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Weeds and pests are a fact of life in gardens, an issue we struggle year after year to overcome. Successes and setbacks occur, as new weed seeds enter our landscape.
Weed seeds that have plagued us before return, especially when we dig around in our soil. Birds drop seeds, and they sometimes blow in from another area. No matter their origin, we want them gone. Following is a combination of tips and tricks to stop weed seeds from sprouting in your flowerbeds and gardens.
Of course, chemical control is the last step on our list of ways to stop weeds from sprouting. We can, however, learn how to make organic weed killer that is chemical free.
There are many recipes on the web, but we’ll offer one here with variations to encompass the whole gamut of weed problems. Best of all, the ingredients are inexpensive and likely already in your kitchen. You’ll need white vinegar, table salt (the cheap kind) and dishwashing liquid. You’ll also need a sprayer to apply your organic weed killer. Any spray bottle will work.
How To Make Organic Weed Killer
Where You Will Replant
Add a tsp of dish soap to a gallon of vinegar. Mix this in the sprayer, and you’re ready to tackle weeds in areas where you’ll replant later.
Spray when the sun is hitting the weeds. Use this mix to spray between rows in the garden. For those weeds closer to your garden plants, pluck them out by hand, you don’t want the vinegar mix too close to your vegetables.
Depending on the weeds, you might have to apply more than once. Try to saturate the roots; this is what gets rid of the weed. Do not replant until the weeds have died.
Where You Won't Plant
For areas where you have no future planting plans, combine a cup or two of salt with the gallon of vinegar and add a tablespoon of dish soap. The soap in this recipe helps the vinegar cling to the weeds, so use your best judgment according to the size of your sprayer and how much vinegar you use.
Adding the salt makes the solution work in a more permanent way, such as weeds at the edge of the driveway. Avoid the lawn with this mixture.
Preventing Weeds in the Landscape
The best weed in your yard is one that never sprouts. One effective way to make this happen is stopping the sun from reaching the seed.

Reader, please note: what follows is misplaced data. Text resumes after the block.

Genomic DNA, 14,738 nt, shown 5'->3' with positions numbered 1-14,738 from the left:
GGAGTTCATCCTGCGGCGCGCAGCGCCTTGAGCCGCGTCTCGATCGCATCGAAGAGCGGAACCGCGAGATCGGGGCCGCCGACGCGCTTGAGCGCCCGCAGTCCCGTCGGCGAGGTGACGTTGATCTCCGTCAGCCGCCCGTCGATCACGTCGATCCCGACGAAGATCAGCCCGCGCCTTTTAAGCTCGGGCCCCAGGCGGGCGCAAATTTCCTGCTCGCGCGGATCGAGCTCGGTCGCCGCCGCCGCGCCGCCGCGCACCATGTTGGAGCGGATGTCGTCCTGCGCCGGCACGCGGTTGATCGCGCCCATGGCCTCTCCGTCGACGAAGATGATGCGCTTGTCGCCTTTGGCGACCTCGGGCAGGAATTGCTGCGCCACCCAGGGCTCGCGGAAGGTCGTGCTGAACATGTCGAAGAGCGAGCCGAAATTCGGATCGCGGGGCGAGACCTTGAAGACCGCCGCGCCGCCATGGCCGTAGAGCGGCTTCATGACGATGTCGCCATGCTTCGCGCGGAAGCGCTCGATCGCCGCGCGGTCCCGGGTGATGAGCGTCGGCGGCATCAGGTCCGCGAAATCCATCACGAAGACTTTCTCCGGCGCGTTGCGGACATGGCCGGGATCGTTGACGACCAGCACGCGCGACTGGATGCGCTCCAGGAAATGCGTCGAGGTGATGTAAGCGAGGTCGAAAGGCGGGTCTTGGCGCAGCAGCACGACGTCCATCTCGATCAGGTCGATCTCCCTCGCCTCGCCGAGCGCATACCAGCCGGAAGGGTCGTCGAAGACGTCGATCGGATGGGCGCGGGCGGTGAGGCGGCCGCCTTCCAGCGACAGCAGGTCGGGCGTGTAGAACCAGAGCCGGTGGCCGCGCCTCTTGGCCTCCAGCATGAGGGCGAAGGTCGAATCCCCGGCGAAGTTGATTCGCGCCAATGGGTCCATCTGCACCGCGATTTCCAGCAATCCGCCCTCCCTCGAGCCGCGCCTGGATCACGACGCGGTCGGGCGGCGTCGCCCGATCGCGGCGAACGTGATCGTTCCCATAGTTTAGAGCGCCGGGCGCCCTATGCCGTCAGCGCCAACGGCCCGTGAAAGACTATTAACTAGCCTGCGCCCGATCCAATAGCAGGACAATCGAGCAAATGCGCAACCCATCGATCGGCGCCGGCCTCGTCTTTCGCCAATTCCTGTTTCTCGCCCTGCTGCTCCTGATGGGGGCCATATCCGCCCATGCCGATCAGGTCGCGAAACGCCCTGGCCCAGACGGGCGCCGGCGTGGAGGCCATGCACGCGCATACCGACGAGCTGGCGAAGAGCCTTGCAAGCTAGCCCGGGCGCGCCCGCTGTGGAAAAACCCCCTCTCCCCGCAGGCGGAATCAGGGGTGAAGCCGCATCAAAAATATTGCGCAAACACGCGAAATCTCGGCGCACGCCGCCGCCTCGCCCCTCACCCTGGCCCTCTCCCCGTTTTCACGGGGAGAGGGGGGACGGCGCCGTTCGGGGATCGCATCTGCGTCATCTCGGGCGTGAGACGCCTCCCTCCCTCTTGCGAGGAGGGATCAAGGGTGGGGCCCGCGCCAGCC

Landscape fabric, mulch or the two together work to keep weeds from sprouting. Apply landscape fabric on top of the prepared soil before planting. This fabric is a long-term way to keep weeds at bay. Cut planting holes into the material in the shape of a plus sign and plant through them.
After planting, the fabric will fall in place to protect the soil. For larger plantings, such as shrubs or trees, separate the material with a single cut to cover the area. Match it back together without a space, overlap if you must.
Large rocks and boulders appear in many of today's landscape designs. Use these to help hold the landscape fabric in place when possible.
Use the fabric between rows in your vegetable gardens and flower beds for a weed-free planting. Take advantage of inexpensive landscape pins to hold the material in place. Try to keep the top clear of soil to avoid creating a germinating spot for weeds.
Adding mulch on top of the landscape fabric further helps keep weeds from sprouting. Organic wood mulch is attractive when covering beds and gardens throughout your landscape. It is healthy for the soil as it breaks down and adds nutrients.
Shredded wood bark, coconut coir, and pine straw are inexpensive options. Use shredded leaves on rows in the vegetable garden. Mulch does an excellent job without landscape fabric by protecting from weeds and helping to retain moisture in the soil.
Some gardeners swear by corn gluten as a pre-emergent, organic control to keep weeds out of the garden. It is a primary ingredient in some pricy products you can purchase, labeled organic.